Chipotle recipes
March 15, 2005 6:44 AM   Subscribe

I've fallen in love with Chipotle peppers (specifically those packed in adobo sauce)...i'm looking for a few good, simple, recipes using these smokey and slimy little delights... [+] far my experimentation with them has resulted in adding adobo'd chipotles to homemade tartar sauce for fish, mayo for sandwiches, and as part of a rub (with cumin and garlic) for grilled, as you can, I need some enlightenment.

Also: anyone know how long chipotles in adobo sauce can be stored in the fridge?
posted by tpl1212 to Food & Drink (29 answers total) 11 users marked this as a favorite
Chop them up and mix them with mashed sweet potatos and a little sour cream. OMG.
posted by corpse at 6:45 AM on March 15, 2005

Chicken marinade:

Puree the can of peppers with olive oil, soy sauce, honey (1/2 cup each), a bit of sugar and pepper and lemon or lime juice. Freeze the chicken in the marinade (doesn't take much, if you use a freezer bag you only need a bit more than a coating) and when you cook the chicken serve a little sour cream for dipping.
posted by Dipsomaniac at 6:49 AM on March 15, 2005

I keep them in a tupperware container for upwards of a month or so. The acid in the sauce will keep them ok for quite a while as long as they are airtight.

Now as far as recipes, I usually dice one up and add it to any tomato based braising sauce I use, such as cacciatore or any tagine - really kicks things up. I also add two or three to any chili I make. REALLY makes things interesting. I would say use it in any thickened, stew-like dish that is gonna be simmered for a long time.
posted by spicynuts at 6:54 AM on March 15, 2005

I can taste a good thread coming. I add chopped chipotles to my tuna salad, and my wife gives me funny looks about it. I'm pretty sure it's how God makes tuna salad.
posted by Plutor at 7:04 AM on March 15, 2005 [1 favorite]

Add them to chicken soup.
posted by kenko at 7:29 AM on March 15, 2005

Chipotle Smashed Sweet Potatoes?
posted by plinth at 7:35 AM on March 15, 2005

I'm pretty sure it's how God makes tuna salad.
God also adds a few chopped giardiniera vegetables (make, buy).

Anyway, I'm with spicynuts on keeping them in the fridge in tupperware. I've taken to spooning up a bit of the liquid to use anywhere I would have used Tabasco before.

This is a great, cheap recipe. I always used bacon or a ham hock in my lentils until I realized that chipotles add a similar smoky flavor and are healthier and vegetarian-friendly.

Sautee a chopped onion and a stalk or two of chopped celery (not essential, but good) in a bit of olive oil. When veggies start to brown, pour in a can of undrained chopped tomatoes (or Ro-tel tomatoes and green chilies), two or three chopped chipotles and a good spoonful of their sauce, and a cup and a half of water. Add a bag of rinsed green lentils (or whatever lentils you like), bring to a low boil, and cook for 30-45 mins. After the first twenty minutes or so, check to see if you need to add a little more water-if you do, add it about half a cup at a time. Start tasting at 30 minutes, lentil cooking time can vary widely based on their age. When they're tender and silky but still separate and not mushy, consider them done.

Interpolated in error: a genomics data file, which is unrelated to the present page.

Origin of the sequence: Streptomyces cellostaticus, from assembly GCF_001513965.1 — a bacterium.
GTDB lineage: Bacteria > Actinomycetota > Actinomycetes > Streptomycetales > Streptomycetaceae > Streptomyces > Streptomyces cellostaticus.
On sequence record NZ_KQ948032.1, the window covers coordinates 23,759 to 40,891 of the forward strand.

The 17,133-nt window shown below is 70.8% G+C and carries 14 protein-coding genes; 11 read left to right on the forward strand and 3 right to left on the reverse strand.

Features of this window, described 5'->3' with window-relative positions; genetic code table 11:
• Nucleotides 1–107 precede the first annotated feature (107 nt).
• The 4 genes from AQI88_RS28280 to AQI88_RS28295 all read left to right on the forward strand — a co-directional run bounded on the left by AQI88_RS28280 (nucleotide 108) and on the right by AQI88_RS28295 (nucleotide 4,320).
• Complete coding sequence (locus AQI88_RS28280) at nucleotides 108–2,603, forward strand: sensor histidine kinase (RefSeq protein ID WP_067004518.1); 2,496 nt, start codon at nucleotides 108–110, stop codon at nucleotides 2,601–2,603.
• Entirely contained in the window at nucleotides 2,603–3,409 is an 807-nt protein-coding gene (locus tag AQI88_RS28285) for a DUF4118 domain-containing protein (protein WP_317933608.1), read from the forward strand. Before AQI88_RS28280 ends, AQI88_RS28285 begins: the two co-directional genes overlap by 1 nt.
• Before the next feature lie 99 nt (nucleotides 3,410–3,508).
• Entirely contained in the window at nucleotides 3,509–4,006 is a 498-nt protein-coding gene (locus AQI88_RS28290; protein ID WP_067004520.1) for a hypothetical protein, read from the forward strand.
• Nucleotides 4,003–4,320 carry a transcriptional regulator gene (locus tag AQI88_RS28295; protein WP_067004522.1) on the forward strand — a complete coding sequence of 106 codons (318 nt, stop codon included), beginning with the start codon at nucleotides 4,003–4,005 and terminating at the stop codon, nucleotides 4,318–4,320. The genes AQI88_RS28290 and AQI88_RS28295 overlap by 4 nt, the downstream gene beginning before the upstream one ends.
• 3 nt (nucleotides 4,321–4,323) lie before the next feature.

This makes a lot of lentils. I always put half in the freezer.

These are good alone or over brown rice with a drizzle of sour cream or plain yogurt or balsamic vinegar. They also fill burritos quite nicely.
posted by cilantro at 7:37 AM on March 15, 2005

Here's a chili recipe that uses them:

Beer Geek Chili

And I've made this chili, it is REALLY REALLY good. It's smoky and spicy and chewy and unlike any chili that you've probably had. It's awesome stuff. I make a whole batch, and freeze most of it in vacuum freezer bags. Then pull a bag out whenever I'm in the mood for the chipotle chili. Mmmmmmm...
posted by ensign_ricky at 8:11 AM on March 15, 2005

and freeze most of it in vacuum freezer bags.

Hey, ensign, are these boil-in-bag freezer bags? Like you can just plop the whole bag in boiling water and it'll heat up whatever's inside? I've heard claims of this kind of thing with various vacuum sealer infomercials but have always been suspicious. You're idea however sounds awesome if you can just throw the whole shebang right in the water.
posted by spicynuts at 8:14 AM on March 15, 2005

I like to make Chipotle and Black Bean Dip; it's a mite too spicy for me, but my husband can eat buckets of it. It's an easy and flavorful snack.
posted by shirobara at 8:27 AM on March 15, 2005

Chipotle Shrimp (had this at a friend's and have made the recipe a few times myself since, recipe is very simple):

about 400g of big shrimp (a bit less than a pound)
3 tomatoes (some beefy ones, not small ones)
3-4 cloves of garlic
4 chipotles (less if you're a sissy, more if you're a fool)
1/3 cup of oil
1 tsp cummin
1 tsp oregano
some butter

1. Chop up tomatoes into cubes, mince garlic and mix with tomatoes, broil in oven at 400f for 10-15 minutes.

2. Blend broiled mixture with chipotles.

3. On stove add blended mixture with oil, cummin and oregano, bring to a boil and then simmer until thick (aprox 20 min).

4. Separately fry shrimp in butter and then mix with sauce.

Goes excellent on top of white rice. You could improvise by adding chopped celery or similar. Also, you can just do steps 1,2,3 and then spread it over slices of french bread (toasted or not) as an appetizer.

posted by furtive at 8:28 AM on March 15, 2005

furtive - for the tomatoes and chipotles, do you mean blend with a blender (puree), or just mix well? I assume it's the former, but that looks so good that I want to make it tonight!
posted by fionab at 8:34 AM on March 15, 2005

Chipotle peppers make chilli absolutely unbelievable. If you like really, intensely, volcanically spicy food I recommend making your chipotle chilli with habaneros. Spicy food is awesome.
posted by baphomet at 8:37 AM on March 15, 2005

For longer-term storage, I wrap them in plastic wrap, ziplock baggie, freezer. The liquid I freeze in a little Tupperware thingy or just poured into a ziplock.